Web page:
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United States Supreme Court

77 U.S. 62

Mahoney  v.  United States

APPEAL from the Court of Claims, the case being this:

An act of Congress, 'fixing the compensation of public ministers and of consuls residing on the coast of Barbary, and for other purposes,' passed on the 1st of May, 1810, [1] provides that the President shall not allow 'to any consul, who shall be appointed to reside at Algiers, a greater sum than at the rate of $4000 per annum as a compensation for all his personal services and expenses.' Provision is made by the same act for salaries to consuls at Tangiers, Tripoli, and Tunis, other towns of the same coast.

At the time when this act was passed, Algiers was and had long been the capital, regency, or pachalic of the same name; one of the well-known Barbary States, a Mohammedan power, and dependent on the Ottoman empire; from which empire Turkish pirates had issued in early days, establishing themselves as sovereign masters of the city of Algiers. In 1830, a French army landed on the African coast, and after some fighting Algiers opened its gates, and the Dey gave up his city and government. The city then, A. D. 1831, became and still remains the capital of the French colonial province of Algeria; French tribunals, including at Algiers a tribunal of commerce, having largely displaced the native.

The act of 1810 above-mentioned, specified the sum which might be allowed to consuls residing at Algiers, Tangiers, Tripoli, and Tunis-all of them ports of what were known as the already mentioned Barbary States. It also provided that 'no consul of the United States, residing in the Barbary States, should own, in whole or in part, a vessel, or be concerned in trade;' and some other provisions in the act showed that had reference to a consul at Algiers [2] as a place under the control of one of these same states.

An act subsequent to the conquest of Algiers by the French the act of March 1st, 1855-making provision for consuls in the 'Barbary States,' fixed a compensation for consuls at the last three named places italicized as above, but made no provision for the appointment or payment of a consul at Algiers; and a still later act-that of August 18th, 1856, making similar provision, and specifically mentioning the last three, but not specifically mentioning Algiers-enacted that consuls for places not thus specifically mentioned should be entitled, as compensation for their services, to such fees as they might collect.

With this act of 1810 on the statute-book, but after the conquest of Algiers already mentioned, one Mahoney, in 1854, was appointed consul of the United States at the city of Algiers, in the north of Africa. He soon afterwards entered upon the discharge of his duties, and continued in office until November, 1859, when he resigned. During this period he received no salary from the government, nor did he make any return to the government of fees received by him as consul, but he was paid the necessary expenses of his office, and was allowed by the Department of State to transact business as a merchant. Whilst in office he preferred no claim for any salary or compensation for his services, nor did he afterwards advance any such claim until July, 1865. He then presented his claim for $4000 a year as salary to the Treasury Department. That department referred the matter to the State Department, and Mr. Seward, then Secretary of State, informed him that his claim could not be allowed. Its payment was accordingly refused. He then brought suit in the Court of Claims to recover the amount.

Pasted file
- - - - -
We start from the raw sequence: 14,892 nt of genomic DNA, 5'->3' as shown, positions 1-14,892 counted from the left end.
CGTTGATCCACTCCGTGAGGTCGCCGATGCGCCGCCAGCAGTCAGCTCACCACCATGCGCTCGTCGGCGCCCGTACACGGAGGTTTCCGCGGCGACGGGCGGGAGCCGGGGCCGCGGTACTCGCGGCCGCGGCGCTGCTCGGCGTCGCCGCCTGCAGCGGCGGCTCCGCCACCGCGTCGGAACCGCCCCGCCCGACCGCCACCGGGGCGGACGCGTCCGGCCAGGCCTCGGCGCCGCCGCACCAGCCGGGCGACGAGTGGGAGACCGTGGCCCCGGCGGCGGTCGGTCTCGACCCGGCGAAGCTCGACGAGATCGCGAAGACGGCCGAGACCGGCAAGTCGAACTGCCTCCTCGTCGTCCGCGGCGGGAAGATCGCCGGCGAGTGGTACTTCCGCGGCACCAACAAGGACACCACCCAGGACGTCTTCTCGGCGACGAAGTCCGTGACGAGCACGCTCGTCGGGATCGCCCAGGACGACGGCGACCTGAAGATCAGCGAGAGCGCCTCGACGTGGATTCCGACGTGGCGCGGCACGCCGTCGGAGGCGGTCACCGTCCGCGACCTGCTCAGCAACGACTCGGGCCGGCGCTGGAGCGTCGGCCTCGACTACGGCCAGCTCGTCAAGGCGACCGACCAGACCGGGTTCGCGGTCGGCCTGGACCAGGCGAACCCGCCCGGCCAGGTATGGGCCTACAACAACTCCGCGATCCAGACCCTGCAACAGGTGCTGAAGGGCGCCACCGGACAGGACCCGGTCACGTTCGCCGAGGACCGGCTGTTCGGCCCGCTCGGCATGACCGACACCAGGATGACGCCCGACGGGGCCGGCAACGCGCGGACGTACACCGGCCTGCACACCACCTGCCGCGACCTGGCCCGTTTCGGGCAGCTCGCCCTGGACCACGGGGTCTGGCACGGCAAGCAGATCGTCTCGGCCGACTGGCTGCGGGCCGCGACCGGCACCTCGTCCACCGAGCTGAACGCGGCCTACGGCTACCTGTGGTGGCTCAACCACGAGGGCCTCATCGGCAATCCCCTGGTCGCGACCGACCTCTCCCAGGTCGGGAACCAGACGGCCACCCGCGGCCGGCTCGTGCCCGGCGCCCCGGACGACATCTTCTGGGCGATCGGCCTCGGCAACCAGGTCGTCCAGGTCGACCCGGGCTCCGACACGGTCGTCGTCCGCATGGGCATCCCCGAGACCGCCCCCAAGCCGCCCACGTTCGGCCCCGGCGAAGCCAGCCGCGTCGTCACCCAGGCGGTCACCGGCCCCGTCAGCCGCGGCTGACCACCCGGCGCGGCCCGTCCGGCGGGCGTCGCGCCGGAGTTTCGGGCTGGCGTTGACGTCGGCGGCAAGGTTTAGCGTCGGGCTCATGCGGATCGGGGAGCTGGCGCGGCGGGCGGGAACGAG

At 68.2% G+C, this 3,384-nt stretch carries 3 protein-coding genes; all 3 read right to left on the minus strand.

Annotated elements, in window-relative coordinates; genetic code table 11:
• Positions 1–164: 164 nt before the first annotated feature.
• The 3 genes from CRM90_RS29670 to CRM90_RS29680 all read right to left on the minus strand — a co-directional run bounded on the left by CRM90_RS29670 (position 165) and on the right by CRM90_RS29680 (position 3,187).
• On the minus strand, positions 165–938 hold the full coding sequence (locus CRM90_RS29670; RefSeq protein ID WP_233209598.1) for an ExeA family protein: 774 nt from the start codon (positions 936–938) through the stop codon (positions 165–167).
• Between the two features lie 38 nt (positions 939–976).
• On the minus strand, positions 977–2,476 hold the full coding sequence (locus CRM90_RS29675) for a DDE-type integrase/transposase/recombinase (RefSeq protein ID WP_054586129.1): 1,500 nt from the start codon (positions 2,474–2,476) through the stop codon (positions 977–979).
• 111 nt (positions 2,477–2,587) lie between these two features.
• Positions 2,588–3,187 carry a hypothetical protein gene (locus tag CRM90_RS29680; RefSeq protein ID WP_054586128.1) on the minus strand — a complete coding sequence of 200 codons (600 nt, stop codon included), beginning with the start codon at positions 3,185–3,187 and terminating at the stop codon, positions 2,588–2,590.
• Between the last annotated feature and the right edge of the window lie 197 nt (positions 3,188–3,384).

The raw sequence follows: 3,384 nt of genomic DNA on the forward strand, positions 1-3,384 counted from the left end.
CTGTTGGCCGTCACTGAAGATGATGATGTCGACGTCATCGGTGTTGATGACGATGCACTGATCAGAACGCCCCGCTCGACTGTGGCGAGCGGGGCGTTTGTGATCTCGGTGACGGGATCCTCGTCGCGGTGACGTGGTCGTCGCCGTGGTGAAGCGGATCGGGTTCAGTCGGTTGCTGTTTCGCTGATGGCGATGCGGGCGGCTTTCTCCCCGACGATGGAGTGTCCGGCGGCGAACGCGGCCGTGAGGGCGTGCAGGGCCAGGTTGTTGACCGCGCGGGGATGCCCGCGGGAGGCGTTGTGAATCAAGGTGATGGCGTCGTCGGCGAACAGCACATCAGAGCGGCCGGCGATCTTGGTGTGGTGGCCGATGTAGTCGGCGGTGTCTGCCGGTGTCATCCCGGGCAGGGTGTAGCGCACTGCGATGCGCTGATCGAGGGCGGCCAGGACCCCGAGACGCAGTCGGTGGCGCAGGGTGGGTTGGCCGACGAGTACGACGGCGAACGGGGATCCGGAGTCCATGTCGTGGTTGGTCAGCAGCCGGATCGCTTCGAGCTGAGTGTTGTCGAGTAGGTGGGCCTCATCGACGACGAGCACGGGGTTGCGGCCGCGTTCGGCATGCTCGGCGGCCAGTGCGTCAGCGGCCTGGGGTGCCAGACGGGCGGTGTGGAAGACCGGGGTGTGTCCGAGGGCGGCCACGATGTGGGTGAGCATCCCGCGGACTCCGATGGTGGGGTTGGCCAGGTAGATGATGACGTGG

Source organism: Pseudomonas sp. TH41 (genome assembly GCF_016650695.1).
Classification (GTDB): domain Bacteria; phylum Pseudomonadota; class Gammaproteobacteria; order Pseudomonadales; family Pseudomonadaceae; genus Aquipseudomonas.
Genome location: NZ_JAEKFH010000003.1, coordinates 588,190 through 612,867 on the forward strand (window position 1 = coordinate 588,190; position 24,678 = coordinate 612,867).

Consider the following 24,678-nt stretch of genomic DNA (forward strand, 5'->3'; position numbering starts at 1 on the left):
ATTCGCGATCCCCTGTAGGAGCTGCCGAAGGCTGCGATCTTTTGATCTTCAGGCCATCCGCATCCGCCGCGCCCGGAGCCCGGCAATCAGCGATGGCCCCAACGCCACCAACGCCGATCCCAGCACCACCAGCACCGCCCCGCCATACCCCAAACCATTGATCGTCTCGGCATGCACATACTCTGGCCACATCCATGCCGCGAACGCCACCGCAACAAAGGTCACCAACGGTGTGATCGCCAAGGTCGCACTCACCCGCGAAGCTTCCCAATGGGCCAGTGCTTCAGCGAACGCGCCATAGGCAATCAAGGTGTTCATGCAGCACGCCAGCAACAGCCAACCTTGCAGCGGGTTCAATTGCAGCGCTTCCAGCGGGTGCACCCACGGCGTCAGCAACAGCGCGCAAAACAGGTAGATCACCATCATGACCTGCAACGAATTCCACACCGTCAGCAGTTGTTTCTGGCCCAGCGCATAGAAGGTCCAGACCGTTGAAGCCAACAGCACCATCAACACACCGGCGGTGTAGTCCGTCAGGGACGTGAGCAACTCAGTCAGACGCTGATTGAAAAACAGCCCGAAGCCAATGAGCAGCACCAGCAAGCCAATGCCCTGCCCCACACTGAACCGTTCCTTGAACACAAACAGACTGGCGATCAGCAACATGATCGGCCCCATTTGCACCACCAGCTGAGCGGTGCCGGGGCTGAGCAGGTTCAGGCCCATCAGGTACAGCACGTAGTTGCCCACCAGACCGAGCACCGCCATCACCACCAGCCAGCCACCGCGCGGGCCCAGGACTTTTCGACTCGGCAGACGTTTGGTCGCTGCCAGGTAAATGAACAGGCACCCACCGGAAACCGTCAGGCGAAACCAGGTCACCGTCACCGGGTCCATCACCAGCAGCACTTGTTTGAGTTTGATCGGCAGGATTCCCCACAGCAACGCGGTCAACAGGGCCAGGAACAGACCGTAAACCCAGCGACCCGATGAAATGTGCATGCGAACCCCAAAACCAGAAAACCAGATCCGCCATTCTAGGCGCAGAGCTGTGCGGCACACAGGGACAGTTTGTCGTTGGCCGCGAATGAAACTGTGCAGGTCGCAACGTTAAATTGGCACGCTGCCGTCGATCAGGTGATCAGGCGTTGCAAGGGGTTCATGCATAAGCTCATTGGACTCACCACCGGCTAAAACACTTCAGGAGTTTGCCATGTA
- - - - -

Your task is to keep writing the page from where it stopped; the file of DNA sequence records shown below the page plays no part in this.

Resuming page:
That court, which found as facts the matters stated in this last paragraph, dismissed the bill, holding among other things as matter of law, that from and after the recognition of Algeria by the United States as a province of France, the powers and duties of the consulate at Algiers were regulated and defined by the treaties of the United States with France, and that the consul became entitled to receive and hold his fees of office and to transact business, and was not entitled to receive the salary of $4000 per annum, authorized by the act of 1810, fixing the compensation of consuls residing on the coast of Barbary.

From this dismissal Mahoney, the claimant, appealed.

Mr. T. J. D. Fuller, for the appellant, contended that the conquest of Algiers by the French, and their taking possession of it, could not repeal, annul, or even impair an act of Congress; that though the changed state of things, brought about by the conquest, was a good reason why Congress should alter the law passed before the change, yet if Congress did not alter it the law remained.

Nor could it be argued as a fact, he contended, that old Algiers had so completely ceased to exist as that the statute of 1810 became null. Neither town, port, nor people had disappeared from the exact place where they were. It was still the same city; a port of the sea frequented as before by merchants, and for commerce and trade. The only change was that it had ceased from being a power subject to Turkey, and had become a vice-royalty or dependency of France. But, he argued, that the office being a commercial, and not a diplomatic one, it mattered not whether Algiers became subject to the sovereignty of France, or remained subject to the Ottoman Porte. The port remained the same, and the laws regulating the consulate the same; just as if the island of Cuba should be ceded by Spain to any other European power, Havana would remain a commercial port, and the salary fixed by law to the American consul residing there also remain.

Mr. Talbot, contra, was stopped by the court.

Mr. Justice FIELD, after stating the facts as found by the Court of Claims, delivered the opinion of the court.


^1  2 Stat. at Large, 609.

^2  See §§ 4, 5, and 6.

This work is in the public domain in the United States because it is a work of the United States federal government (see 17 U.S.C. 105).